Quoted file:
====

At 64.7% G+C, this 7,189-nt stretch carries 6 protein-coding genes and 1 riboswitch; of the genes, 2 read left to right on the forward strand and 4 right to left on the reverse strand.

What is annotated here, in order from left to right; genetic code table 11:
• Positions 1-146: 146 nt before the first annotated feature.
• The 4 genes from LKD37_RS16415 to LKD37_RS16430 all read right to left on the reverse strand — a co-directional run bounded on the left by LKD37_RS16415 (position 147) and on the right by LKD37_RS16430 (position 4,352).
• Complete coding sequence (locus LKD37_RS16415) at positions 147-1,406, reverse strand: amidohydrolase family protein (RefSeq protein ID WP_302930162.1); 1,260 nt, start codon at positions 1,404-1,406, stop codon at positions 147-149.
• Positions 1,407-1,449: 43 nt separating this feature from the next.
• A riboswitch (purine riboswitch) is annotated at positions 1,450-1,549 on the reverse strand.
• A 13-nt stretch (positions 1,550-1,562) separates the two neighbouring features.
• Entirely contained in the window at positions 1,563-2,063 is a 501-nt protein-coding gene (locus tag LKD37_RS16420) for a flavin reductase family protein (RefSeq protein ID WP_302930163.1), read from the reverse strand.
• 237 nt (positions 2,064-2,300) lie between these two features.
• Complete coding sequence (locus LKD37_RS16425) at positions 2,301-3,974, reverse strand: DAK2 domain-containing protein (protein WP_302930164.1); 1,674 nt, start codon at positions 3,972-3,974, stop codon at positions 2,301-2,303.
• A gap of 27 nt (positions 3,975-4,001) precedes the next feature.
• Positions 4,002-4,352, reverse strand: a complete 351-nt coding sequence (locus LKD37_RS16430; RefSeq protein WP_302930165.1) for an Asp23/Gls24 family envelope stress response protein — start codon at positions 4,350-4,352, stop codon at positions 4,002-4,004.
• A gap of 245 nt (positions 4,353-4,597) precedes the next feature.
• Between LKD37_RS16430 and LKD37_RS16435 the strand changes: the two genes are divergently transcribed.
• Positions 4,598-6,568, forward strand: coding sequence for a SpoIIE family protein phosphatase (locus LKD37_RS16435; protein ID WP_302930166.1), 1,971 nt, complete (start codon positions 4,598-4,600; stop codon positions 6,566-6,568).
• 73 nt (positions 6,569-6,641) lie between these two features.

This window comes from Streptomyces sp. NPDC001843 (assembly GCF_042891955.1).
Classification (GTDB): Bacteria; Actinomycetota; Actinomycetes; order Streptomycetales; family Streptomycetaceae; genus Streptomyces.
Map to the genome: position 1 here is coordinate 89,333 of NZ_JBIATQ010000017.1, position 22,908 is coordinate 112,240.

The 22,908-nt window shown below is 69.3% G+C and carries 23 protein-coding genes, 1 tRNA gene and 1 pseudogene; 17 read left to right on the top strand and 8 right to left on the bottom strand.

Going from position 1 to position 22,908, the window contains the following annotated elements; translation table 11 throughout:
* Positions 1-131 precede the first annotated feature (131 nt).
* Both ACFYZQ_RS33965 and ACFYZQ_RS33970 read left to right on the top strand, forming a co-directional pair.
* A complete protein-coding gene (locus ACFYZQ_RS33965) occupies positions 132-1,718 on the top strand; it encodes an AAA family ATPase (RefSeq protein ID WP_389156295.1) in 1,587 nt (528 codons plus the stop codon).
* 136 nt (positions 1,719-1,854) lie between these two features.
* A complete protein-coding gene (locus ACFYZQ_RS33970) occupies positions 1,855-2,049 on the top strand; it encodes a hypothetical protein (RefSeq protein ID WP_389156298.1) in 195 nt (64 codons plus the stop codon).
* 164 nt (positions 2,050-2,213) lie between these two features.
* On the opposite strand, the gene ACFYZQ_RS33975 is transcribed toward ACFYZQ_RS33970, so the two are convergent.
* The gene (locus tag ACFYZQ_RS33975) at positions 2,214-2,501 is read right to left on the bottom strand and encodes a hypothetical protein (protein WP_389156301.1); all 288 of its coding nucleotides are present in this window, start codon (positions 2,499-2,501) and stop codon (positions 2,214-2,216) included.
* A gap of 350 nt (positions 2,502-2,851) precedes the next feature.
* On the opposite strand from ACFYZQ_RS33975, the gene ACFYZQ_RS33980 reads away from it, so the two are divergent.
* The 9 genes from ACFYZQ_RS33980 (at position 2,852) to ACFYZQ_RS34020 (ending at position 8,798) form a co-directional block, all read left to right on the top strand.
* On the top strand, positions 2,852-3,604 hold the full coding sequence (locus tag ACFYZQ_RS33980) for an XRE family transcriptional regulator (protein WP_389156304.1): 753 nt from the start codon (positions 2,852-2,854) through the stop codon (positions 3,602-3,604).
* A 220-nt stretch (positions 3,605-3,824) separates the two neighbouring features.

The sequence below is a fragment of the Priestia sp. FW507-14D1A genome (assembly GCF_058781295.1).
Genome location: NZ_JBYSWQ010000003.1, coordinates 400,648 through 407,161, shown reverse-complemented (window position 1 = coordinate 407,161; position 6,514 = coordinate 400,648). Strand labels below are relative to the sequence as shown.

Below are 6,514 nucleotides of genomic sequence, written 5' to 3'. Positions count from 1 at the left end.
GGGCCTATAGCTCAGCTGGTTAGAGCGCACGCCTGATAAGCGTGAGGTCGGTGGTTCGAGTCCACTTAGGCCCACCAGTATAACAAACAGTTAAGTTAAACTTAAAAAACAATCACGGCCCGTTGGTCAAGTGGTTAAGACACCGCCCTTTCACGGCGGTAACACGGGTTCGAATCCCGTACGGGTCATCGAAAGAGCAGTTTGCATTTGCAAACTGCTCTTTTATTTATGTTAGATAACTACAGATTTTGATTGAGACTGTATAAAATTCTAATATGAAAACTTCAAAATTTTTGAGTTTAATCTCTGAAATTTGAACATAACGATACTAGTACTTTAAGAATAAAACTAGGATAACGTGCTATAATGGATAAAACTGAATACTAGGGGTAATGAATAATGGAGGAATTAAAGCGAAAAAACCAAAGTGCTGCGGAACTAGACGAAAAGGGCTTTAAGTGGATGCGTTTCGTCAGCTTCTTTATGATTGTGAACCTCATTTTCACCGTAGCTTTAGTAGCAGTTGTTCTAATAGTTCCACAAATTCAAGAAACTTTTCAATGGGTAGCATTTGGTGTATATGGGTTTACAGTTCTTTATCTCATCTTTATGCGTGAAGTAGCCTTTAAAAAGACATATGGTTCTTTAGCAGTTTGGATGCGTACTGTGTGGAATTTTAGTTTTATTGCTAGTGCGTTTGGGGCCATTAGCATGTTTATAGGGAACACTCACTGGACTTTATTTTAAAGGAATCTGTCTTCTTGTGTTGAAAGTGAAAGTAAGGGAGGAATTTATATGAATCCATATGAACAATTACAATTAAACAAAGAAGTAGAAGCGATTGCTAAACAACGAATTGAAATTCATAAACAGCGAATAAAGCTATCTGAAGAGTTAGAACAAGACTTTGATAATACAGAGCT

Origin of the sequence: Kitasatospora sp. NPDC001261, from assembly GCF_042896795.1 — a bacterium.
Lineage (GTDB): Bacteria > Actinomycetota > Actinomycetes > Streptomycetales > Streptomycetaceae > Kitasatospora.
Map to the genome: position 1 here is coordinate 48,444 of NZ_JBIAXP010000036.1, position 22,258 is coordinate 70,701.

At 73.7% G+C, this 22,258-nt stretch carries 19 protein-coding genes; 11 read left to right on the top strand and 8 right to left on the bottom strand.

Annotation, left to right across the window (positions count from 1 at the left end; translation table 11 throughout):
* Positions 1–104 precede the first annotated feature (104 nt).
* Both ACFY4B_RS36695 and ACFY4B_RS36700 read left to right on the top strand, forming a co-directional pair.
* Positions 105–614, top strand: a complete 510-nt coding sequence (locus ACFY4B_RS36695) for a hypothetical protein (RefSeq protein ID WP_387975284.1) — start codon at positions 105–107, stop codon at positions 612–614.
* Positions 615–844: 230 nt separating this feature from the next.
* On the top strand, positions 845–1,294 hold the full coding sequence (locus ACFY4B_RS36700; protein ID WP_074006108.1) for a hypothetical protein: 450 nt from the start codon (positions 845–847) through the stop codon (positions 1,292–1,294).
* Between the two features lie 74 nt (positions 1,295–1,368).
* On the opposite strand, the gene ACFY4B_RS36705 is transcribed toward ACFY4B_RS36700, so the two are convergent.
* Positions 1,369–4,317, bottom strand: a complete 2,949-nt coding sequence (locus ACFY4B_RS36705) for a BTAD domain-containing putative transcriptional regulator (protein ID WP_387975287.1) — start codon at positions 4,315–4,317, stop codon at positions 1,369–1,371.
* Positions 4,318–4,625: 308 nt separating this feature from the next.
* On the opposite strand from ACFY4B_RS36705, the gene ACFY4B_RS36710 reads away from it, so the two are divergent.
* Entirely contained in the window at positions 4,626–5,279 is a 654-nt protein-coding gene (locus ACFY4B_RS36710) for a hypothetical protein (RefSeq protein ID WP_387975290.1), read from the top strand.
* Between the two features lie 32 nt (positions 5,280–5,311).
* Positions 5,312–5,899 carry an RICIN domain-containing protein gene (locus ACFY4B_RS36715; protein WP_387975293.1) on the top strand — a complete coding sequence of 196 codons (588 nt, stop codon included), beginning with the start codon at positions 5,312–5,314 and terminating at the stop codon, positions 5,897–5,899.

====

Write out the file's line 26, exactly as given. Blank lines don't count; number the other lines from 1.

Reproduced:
* 136 nt (positions 1,719-1,854) lie between these two features.